Mr Bookie, too, has been investigating the problems on the street first hand, which is probably a lot more than most people attending the meeting had done. He’d been sitting at the hot spot “every night, watching,” he told them. He described and deplored the public drinking, the children and adults who hide when the police come. He made the practical suggestion of lighting up the area so that people can’t hide. He described a youth worker talking to kids, five and six years old, with the kids just walking away and the youth worker not even trying to make them get on the bus to be taken home. “They don’t do their job properly,” he said, “you got to force them.” He was asked by the meeting’s MC, Adrian Renzi, a popular talkback radio host, how to get people to return to their communities. (The widespread assumption is that much of the trouble in Alice is caused by visitors from the bush, although the police have provided figures to suggest that a good part of it is homegrown.) Mr Bookie didn’t hesitate: after they’ve done their shopping, “get a bus, put them in it and send them back,” he said, to resounding clapping and cheering. He urged measures to be taken to prevent people from converting into cash the money on their Basics Card (the key card that gives access to quarantined Centrelink benefits, supposed to be spent only on essentials like rent and food): “Basics Card is for families to feed their kids,” he said, implying that the cash is spent on other things such as alcohol. He asked what the major Aboriginal alcohol rehabilitation facility, CAAAPU, is doing, implying that it is not doing much. He suggested that young people on the streets needed to be taken out bush, on something like a boot camp but with Aboriginal elders involved. He said kids not going to school and adults not working should be made to clean up their communities: then they’d be “too tired to come out at night.”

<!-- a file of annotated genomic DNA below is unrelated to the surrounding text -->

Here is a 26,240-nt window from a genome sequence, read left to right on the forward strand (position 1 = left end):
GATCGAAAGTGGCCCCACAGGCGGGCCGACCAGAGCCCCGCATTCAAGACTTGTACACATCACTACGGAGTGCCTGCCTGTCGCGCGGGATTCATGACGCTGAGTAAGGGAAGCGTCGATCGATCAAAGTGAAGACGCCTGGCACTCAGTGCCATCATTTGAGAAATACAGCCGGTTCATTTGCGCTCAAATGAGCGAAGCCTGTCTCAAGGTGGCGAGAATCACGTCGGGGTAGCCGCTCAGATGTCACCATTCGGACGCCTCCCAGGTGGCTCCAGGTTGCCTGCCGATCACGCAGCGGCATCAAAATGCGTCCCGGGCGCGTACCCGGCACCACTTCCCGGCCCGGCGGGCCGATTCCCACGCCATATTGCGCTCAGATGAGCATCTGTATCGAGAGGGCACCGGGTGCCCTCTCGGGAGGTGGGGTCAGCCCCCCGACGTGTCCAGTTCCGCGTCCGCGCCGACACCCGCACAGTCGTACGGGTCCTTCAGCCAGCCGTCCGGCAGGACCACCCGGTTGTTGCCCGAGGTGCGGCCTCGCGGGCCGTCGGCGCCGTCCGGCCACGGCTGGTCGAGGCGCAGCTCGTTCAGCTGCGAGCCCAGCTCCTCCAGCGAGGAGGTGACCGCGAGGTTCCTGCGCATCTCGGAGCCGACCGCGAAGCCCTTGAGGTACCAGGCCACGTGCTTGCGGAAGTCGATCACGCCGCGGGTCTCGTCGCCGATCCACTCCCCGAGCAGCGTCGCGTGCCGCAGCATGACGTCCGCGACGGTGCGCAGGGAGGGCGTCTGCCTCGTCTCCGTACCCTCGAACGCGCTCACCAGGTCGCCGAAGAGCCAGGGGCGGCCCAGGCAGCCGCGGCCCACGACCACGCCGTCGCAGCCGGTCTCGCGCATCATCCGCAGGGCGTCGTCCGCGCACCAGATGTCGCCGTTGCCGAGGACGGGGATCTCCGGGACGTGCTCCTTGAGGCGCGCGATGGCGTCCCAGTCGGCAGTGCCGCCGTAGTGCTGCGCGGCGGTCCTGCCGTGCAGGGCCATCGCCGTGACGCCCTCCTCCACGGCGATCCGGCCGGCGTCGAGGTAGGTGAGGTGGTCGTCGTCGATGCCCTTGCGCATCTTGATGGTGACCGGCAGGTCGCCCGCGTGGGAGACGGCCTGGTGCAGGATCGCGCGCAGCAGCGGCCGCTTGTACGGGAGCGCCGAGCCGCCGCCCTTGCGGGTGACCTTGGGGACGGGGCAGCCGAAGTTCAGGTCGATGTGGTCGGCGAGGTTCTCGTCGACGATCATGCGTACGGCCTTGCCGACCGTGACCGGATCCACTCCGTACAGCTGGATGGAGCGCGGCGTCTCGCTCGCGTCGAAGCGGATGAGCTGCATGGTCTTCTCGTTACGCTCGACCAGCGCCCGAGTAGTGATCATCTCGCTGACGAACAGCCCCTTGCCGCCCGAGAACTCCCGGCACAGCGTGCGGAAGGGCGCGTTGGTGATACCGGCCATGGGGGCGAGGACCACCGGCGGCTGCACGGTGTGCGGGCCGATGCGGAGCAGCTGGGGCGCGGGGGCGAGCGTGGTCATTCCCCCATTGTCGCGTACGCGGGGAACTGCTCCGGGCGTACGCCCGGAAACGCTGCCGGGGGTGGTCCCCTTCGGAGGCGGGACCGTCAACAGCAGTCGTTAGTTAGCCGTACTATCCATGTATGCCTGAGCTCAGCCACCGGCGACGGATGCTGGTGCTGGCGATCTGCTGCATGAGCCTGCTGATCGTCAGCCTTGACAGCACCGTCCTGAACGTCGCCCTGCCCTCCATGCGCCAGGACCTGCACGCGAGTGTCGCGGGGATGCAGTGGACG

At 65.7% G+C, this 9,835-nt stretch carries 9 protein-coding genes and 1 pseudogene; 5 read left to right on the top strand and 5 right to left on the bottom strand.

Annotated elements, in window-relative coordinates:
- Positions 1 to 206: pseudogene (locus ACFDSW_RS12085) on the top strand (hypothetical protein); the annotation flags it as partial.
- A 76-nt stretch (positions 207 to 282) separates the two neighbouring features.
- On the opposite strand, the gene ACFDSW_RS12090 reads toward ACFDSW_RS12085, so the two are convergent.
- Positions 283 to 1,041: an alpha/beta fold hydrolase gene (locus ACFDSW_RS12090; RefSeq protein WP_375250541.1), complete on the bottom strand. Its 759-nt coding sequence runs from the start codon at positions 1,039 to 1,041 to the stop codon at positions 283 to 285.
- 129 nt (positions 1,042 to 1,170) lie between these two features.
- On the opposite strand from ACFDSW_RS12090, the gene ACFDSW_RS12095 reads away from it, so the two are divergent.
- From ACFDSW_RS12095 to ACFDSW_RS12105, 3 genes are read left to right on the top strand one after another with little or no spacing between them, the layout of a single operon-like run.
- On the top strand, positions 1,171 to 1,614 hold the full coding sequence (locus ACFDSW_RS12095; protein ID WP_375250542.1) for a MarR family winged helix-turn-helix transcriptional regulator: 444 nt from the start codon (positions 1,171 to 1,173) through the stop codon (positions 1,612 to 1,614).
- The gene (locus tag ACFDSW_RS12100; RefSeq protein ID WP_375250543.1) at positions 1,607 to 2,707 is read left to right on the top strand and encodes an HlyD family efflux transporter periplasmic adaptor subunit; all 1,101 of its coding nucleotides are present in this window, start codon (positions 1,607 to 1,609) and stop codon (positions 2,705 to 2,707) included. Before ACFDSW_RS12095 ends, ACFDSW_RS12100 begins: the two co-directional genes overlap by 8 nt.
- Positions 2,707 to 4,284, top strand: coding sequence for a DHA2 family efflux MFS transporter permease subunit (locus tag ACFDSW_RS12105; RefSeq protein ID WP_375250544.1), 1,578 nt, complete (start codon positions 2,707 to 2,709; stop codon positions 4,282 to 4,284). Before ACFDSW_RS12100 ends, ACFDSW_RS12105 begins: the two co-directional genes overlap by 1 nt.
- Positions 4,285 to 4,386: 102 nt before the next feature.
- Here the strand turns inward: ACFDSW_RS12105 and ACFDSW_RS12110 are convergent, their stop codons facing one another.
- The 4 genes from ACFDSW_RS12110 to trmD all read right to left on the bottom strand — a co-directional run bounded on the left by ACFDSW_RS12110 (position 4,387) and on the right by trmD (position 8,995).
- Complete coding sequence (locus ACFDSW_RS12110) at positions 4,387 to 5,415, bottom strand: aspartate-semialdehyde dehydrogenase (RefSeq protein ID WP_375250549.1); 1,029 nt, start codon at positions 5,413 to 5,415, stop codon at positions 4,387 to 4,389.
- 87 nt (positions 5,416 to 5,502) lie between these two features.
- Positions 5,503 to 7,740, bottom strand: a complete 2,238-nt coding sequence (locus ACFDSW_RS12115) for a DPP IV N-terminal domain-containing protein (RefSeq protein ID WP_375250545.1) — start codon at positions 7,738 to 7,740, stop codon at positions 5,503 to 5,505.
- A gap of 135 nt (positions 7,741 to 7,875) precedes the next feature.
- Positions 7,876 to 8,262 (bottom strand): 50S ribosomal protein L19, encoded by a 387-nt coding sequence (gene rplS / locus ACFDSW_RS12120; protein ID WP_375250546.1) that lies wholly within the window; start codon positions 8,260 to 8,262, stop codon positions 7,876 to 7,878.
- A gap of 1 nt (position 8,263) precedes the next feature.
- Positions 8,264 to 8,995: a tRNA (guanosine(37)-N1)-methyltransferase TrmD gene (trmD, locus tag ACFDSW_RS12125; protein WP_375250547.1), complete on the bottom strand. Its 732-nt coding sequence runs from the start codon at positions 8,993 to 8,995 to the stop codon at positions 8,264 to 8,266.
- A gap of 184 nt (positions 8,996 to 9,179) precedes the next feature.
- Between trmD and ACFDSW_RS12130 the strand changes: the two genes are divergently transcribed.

All this was music to the ears of his audience. This kind of plain-talking, about clear priorities, direct and immediate action, and high expectations of effectiveness, is lost in the dominant political discourse around processes and programs. It is clear that the major social ordering structures of family, education and work are very weak across large sections of the Aboriginal population in Central Australia. The former Indigenous affairs minister, Mal Brough, recognised this, which is what led to the Northern Territory Emergency Response, or the Intervention as it is popularly known. The kind of people involved in Action for Alice would have been strong supporters of at least the goals of the Intervention. Indeed, an earlier iteration of the group, called Advance Alice, with a very similar campaign over the same kind of issues back in 2007, went into abeyance in the wake of the Intervention. Now, however, the tide has turned. The Intervention is seen as too much of a blunt instrument, and as having dire unintended consequences.
Among Action for Alice’s demands is the “rescinding of all divisive law based on race.” The group was immediately challenged on this by anti-Intervention activists attending the meeting. That must mean that the Intervention should be stopped, one of them cried. It emerged that this was indeed the feeling of many. A feisty resident of Mount Nancy town camp, Barbara Shaw, the most prominent anti-Intervention activist, has long been claiming that its harsh measures have driven people out of the communities and into town and she reiterated this at the meeting. She got strong backing from businessman and photographer Steve Strike, a long-time resident of Alice, who has suffered multiple break-ins at his home and business premises. He was scathing about the failure of governments to understand that it is experience that counts in the Northern Territory, not received knowledge. From Intervention bureaucrats to police commissioners, their lack of local experience is their downfall, Mr Strike argued.